And this, finally, is why I think this whole piece is bullshit. I'm sure all those people said what Lewis said they said. But I do not believe that the President made his decision based upon those embattled younger staffers who were arguing for humanitarian intervention. The President wanted to intervene for reasons the article doesn't spell out. It does however, discuss his decision making process, in which he takes on the various arguments as his own. As one observers says:
Even when he’s made up his mind he wants to cherry-pick the best arguments to justify what he wants to do.
So color me skeptical about the real motivations for the intervention, particularly considering the coolness with which this president dispatches deadly force in other areas for inscrutable reasons.
But I do want to say that I get David's idealistic enthusiasm for international interventionism. Some of the most painful political spectacles of my life have been watching horrible human rights offenses all over the world and feeling impotent to stop them. (Some of them perpetrated by the United States itself.) But as David identifies Rwanda as the seminal human rights horror of his life while those of us who are older were tainted by our youthful experience with Vietnam, there's a big lesson to be learned from that that I hope is not forgotten by idealists of the younger generation.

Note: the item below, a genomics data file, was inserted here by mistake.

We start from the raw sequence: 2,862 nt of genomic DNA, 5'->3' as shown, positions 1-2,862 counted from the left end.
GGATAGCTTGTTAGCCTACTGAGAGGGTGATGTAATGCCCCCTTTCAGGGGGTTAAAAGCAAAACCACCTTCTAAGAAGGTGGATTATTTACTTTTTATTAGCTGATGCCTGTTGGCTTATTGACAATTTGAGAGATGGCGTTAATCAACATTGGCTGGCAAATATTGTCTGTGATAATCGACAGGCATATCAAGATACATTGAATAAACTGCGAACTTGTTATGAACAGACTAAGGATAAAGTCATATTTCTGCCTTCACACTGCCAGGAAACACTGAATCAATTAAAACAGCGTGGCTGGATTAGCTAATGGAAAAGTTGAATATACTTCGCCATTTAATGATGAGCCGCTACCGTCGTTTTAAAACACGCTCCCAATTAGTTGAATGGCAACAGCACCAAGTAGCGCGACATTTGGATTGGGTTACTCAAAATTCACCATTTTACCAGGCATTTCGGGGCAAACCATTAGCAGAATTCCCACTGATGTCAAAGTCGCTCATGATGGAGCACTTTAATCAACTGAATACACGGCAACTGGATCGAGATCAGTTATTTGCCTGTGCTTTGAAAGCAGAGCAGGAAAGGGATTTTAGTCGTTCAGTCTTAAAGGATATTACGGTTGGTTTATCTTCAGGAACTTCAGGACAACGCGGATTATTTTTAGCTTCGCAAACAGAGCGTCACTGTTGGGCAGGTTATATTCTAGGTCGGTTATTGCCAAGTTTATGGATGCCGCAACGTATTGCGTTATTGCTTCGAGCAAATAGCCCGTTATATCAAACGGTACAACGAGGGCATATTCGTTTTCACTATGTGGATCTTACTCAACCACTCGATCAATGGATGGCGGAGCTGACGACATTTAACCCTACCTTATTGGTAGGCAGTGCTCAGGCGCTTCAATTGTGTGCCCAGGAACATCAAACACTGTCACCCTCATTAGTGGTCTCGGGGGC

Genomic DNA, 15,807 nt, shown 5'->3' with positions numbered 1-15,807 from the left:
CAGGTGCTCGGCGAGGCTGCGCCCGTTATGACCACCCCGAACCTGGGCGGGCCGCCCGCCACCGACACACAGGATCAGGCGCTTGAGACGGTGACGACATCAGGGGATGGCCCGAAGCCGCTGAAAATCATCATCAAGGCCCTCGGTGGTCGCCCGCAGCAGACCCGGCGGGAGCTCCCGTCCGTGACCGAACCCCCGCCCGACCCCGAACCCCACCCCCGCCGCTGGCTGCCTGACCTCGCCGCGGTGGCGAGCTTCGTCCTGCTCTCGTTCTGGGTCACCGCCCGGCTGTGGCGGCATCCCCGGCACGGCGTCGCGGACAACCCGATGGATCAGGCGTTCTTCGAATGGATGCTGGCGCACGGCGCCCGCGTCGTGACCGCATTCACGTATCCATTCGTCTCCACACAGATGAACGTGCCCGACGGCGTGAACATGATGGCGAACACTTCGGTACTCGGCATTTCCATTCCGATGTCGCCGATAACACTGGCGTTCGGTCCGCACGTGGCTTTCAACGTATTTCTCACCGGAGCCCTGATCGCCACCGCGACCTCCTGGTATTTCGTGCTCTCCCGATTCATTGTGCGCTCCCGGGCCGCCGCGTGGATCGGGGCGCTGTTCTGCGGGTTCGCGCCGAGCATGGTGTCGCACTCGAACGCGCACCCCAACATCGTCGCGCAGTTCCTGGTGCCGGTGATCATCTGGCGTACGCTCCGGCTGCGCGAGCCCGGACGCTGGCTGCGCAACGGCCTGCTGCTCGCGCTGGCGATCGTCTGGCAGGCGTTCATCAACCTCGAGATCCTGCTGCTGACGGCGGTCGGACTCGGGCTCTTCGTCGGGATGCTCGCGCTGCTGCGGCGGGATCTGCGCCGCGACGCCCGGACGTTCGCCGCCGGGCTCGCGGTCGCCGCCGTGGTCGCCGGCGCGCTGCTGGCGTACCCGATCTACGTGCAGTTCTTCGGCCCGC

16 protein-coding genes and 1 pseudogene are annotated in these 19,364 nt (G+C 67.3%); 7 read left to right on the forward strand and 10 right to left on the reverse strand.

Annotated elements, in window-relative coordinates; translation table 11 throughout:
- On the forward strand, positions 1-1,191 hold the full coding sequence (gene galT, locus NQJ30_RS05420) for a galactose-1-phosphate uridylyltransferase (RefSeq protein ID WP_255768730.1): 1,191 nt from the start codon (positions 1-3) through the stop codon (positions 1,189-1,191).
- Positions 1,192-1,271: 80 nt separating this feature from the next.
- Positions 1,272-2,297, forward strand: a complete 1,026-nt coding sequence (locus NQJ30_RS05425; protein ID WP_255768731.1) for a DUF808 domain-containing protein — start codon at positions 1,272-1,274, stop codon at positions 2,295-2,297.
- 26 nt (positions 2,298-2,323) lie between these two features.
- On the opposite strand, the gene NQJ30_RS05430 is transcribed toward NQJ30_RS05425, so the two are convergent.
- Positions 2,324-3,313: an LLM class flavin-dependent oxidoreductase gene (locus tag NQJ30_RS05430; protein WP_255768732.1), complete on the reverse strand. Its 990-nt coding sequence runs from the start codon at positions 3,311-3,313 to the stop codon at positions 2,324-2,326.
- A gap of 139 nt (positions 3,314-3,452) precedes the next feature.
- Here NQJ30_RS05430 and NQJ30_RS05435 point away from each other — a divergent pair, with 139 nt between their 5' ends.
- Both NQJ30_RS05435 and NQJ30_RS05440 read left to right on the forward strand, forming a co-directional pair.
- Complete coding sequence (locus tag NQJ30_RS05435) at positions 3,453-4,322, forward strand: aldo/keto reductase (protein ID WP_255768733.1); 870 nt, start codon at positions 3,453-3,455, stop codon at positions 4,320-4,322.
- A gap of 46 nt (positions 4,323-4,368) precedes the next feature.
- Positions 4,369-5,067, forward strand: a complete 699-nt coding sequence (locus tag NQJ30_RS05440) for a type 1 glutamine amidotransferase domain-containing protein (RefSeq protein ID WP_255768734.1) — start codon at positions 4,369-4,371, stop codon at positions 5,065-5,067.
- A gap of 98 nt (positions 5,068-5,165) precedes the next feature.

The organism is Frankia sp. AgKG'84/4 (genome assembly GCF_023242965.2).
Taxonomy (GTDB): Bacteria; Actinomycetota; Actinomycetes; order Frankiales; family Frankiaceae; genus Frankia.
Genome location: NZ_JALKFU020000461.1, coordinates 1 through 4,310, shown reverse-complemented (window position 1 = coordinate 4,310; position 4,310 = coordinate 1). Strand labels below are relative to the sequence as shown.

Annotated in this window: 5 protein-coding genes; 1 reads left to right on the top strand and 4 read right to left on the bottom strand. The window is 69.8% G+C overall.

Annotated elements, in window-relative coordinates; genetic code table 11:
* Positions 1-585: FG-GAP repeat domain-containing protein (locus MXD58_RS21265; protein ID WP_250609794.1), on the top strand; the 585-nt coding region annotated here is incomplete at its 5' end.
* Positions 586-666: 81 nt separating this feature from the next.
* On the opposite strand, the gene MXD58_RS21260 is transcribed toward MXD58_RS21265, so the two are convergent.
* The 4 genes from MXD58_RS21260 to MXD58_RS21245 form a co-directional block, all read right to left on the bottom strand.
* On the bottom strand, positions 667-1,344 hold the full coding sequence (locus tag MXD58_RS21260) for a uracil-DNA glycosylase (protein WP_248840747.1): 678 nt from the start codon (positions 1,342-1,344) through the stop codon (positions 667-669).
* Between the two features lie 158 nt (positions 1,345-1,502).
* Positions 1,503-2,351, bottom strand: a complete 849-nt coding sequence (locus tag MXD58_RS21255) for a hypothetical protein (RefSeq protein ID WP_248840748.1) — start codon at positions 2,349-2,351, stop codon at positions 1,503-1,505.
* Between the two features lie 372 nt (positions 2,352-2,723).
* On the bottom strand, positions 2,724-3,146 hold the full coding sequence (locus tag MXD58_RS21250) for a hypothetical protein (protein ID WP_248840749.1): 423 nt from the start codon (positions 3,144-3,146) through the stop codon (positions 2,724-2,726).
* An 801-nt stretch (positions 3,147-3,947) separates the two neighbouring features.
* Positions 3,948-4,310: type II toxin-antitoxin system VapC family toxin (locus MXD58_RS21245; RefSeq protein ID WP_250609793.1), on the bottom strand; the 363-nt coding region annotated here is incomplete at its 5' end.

Vietnam became Vietnam under a very serious liberal belief that America was helping the South Vietnamese fight off the communists and staving off a monstrous regime from taking over many more countries. And we found out then that we don't do that very well. Estimates are that around a million civilians were killed there, some say twice that. And that's not counting the regular military of both sides along with the United States and other countries' participating forces.
The Best and the Brightest who perpetrated the escalation of that war were all liberal interventionists who believed in using America's power to advance freedom and democracy and save those who were too weak to help themselves. And that way, for any powerful nation, lies hubris.
It certainly seems that one should be able to use whatever power one has to stop wrongs being perpetrated against the weak. But I'm afraid that the messiness of human nature makes that a very dicey proposition when it comes to military violence. In my view, the laws of unintended consequences, the perfidy of our leaders, the inadequacy of our institutions all combine to make liberal style humanitarian interventionism a generally bad idea.
Like David, I hope that humans are able to evolve to a point at which they can manage some global institutions that will react effectively when the dark side emerges. But we aren't there yet. So I think we're stuck with self-defense as the only military doctrine we can rely upon --- and even that is so often fraught with manipulation and propaganda that it's nearly useless. We are not dealing with an American problem or even a nation state problem. It's a species problem. Until that changes, I'm going to be skeptical of all military adventures. There's just too much evidence that these things are never what they seem.